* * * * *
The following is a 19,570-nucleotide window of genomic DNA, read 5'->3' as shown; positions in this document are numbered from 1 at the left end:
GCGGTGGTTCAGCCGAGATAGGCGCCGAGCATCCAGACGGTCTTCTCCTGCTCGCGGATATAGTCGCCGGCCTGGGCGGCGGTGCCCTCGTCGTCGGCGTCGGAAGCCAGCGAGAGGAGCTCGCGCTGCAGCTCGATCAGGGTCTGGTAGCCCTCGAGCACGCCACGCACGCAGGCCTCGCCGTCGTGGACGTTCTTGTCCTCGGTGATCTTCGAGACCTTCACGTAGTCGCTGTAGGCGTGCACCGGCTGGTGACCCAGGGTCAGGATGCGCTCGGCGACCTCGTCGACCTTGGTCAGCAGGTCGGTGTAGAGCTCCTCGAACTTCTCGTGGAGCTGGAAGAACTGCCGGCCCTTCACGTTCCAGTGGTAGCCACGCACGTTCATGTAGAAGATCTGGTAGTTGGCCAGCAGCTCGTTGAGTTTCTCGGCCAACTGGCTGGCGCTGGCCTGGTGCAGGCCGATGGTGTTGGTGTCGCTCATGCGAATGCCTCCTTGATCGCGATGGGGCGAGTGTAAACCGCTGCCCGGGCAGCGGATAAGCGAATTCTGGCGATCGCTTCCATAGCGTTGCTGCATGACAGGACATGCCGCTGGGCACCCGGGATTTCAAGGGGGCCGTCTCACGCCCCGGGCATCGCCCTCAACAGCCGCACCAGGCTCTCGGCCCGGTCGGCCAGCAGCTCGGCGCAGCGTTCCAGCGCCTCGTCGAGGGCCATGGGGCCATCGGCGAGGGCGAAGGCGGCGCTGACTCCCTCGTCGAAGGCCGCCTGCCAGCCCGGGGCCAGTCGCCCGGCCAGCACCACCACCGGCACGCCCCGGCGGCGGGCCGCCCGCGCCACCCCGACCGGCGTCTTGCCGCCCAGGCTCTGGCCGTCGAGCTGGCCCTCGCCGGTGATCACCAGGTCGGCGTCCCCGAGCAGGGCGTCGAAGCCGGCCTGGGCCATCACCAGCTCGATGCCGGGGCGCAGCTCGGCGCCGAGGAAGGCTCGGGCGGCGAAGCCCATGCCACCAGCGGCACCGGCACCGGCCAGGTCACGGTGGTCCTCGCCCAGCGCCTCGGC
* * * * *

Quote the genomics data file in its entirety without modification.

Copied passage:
The following is a 19,570-nucleotide window of genomic DNA, read 5'->3' as shown; positions in this document are numbered from 1 at the left end:
GCGGTGGTTCAGCCGAGATAGGCGCCGAGCATCCAGACGGTCTTCTCCTGCTCGCGGATATAGTCGCCGGCCTGGGCGGCGGTGCCCTCGTCGTCGGCGTCGGAAGCCAGCGAGAGGAGCTCGCGCTGCAGCTCGATCAGGGTCTGGTAGCCCTCGAGCACGCCACGCACGCAGGCCTCGCCGTCGTGGACGTTCTTGTCCTCGGTGATCTTCGAGACCTTCACGTAGTCGCTGTAGGCGTGCACCGGCTGGTGACCCAGGGTCAGGATGCGCTCGGCGACCTCGTCGACCTTGGTCAGCAGGTCGGTGTAGAGCTCCTCGAACTTCTCGTGGAGCTGGAAGAACTGCCGGCCCTTCACGTTCCAGTGGTAGCCACGCACGTTCATGTAGAAGATCTGGTAGTTGGCCAGCAGCTCGTTGAGTTTCTCGGCCAACTGGCTGGCGCTGGCCTGGTGCAGGCCGATGGTGTTGGTGTCGCTCATGCGAATGCCTCCTTGATCGCGATGGGGCGAGTGTAAACCGCTGCCCGGGCAGCGGATAAGCGAATTCTGGCGATCGCTTCCATAGCGTTGCTGCATGACAGGACATGCCGCTGGGCACCCGGGATTTCAAGGGGGCCGTCTCACGCCCCGGGCATCGCCCTCAACAGCCGCACCAGGCTCTCGGCCCGGTCGGCCAGCAGCTCGGCGCAGCGTTCCAGCGCCTCGTCGAGGGCCATGGGGCCATCGGCGAGGGCGAAGGCGGCGCTGACTCCCTCGTCGAAGGCCGCCTGCCAGCCCGGGGCCAGTCGCCCGGCCAGCACCACCACCGGCACGCCCCGGCGGCGGGCCGCCCGCGCCACCCCGACCGGCGTCTTGCCGCCCAGGCTCTGGCCGTCGAGCTGGCCCTCGCCGGTGATCACCAGGTCGGCGTCCCCGAGCAGGGCGTCGAAGCCGGCCTGGGCCATCACCAGCTCGATGCCGGGGCGCAGCTCGGCGCCGAGGAAGGCTCGGGCGGCGAAGCCCATGCCACCAGCGGCACCGGCACCGGCCAGGTCACGGTGGTCCTCGCCCAGCGCCTCGGC